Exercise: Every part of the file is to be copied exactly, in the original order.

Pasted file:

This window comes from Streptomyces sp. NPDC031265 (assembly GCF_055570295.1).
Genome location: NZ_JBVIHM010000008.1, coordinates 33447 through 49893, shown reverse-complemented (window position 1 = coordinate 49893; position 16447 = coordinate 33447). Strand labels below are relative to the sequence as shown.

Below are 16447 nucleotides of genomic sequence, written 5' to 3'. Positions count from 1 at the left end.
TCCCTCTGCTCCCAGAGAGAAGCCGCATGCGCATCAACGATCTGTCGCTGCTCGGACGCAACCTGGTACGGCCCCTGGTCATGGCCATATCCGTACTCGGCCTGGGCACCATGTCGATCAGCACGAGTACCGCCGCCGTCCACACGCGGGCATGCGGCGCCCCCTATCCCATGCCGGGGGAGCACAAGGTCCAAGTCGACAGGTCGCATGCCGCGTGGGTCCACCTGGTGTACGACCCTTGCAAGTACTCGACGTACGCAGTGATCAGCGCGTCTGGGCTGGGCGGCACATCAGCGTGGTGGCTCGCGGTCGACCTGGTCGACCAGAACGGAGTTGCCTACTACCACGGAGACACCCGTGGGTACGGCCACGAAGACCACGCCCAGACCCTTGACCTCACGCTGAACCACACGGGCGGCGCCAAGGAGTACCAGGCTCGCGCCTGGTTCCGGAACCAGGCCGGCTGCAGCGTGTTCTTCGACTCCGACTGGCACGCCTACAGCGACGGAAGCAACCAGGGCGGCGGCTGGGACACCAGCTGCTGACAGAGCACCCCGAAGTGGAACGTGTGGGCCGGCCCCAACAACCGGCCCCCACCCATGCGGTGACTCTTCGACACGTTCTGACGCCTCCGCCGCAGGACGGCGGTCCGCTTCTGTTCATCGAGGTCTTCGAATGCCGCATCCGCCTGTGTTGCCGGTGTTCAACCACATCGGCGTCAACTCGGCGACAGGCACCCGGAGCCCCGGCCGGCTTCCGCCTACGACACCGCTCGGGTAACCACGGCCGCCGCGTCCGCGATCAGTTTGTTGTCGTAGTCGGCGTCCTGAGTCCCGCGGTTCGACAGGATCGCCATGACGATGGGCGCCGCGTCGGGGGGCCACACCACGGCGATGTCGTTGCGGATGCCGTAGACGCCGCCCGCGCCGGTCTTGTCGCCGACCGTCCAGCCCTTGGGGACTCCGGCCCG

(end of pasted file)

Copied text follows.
This window comes from Streptomyces sp. NPDC031265 (assembly GCF_055570295.1).
Genome location: NZ_JBVIHM010000008.1, coordinates 33447 through 49893, shown reverse-complemented (window position 1 = coordinate 49893; position 16447 = coordinate 33447). Strand labels below are relative to the sequence as shown.

Below are 16447 nucleotides of genomic sequence, written 5' to 3'. Positions count from 1 at the left end.
TCCCTCTGCTCCCAGAGAGAAGCCGCATGCGCATCAACGATCTGTCGCTGCTCGGACGCAACCTGGTACGGCCCCTGGTCATGGCCATATCCGTACTCGGCCTGGGCACCATGTCGATCAGCACGAGTACCGCCGCCGTCCACACGCGGGCATGCGGCGCCCCCTATCCCATGCCGGGGGAGCACAAGGTCCAAGTCGACAGGTCGCATGCCGCGTGGGTCCACCTGGTGTACGACCCTTGCAAGTACTCGACGTACGCAGTGATCAGCGCGTCTGGGCTGGGCGGCACATCAGCGTGGTGGCTCGCGGTCGACCTGGTCGACCAGAACGGAGTTGCCTACTACCACGGAGACACCCGTGGGTACGGCCACGAAGACCACGCCCAGACCCTTGACCTCACGCTGAACCACACGGGCGGCGCCAAGGAGTACCAGGCTCGCGCCTGGTTCCGGAACCAGGCCGGCTGCAGCGTGTTCTTCGACTCCGACTGGCACGCCTACAGCGACGGAAGCAACCAGGGCGGCGGCTGGGACACCAGCTGCTGACAGAGCACCCCGAAGTGGAACGTGTGGGCCGGCCCCAACAACCGGCCCCCACCCATGCGGTGACTCTTCGACACGTTCTGACGCCTCCGCCGCAGGACGGCGGTCCGCTTCTGTTCATCGAGGTCTTCGAATGCCGCATCCGCCTGTGTTGCCGGTGTTCAACCACATCGGCGTCAACTCGGCGACAGGCACCCGGAGCCCCGGCCGGCTTCCGCCTACGACACCGCTCGGGTAACCACGGCCGCCGCGTCCGCGATCAGTTTGTTGTCGTAGTCGGCGTCCTGAGTCCCGCGGTTCGACAGGATCGCCATGACGATGGGCGCCGCGTCGGGGGGCCACACCACGGCGATGTCGTTGCGGATGCCGTAGACGCCGCCCGCGCCGGTCTTGTCGCCGACCGTCCAGCCCTTGGGGACTCCGGCCCG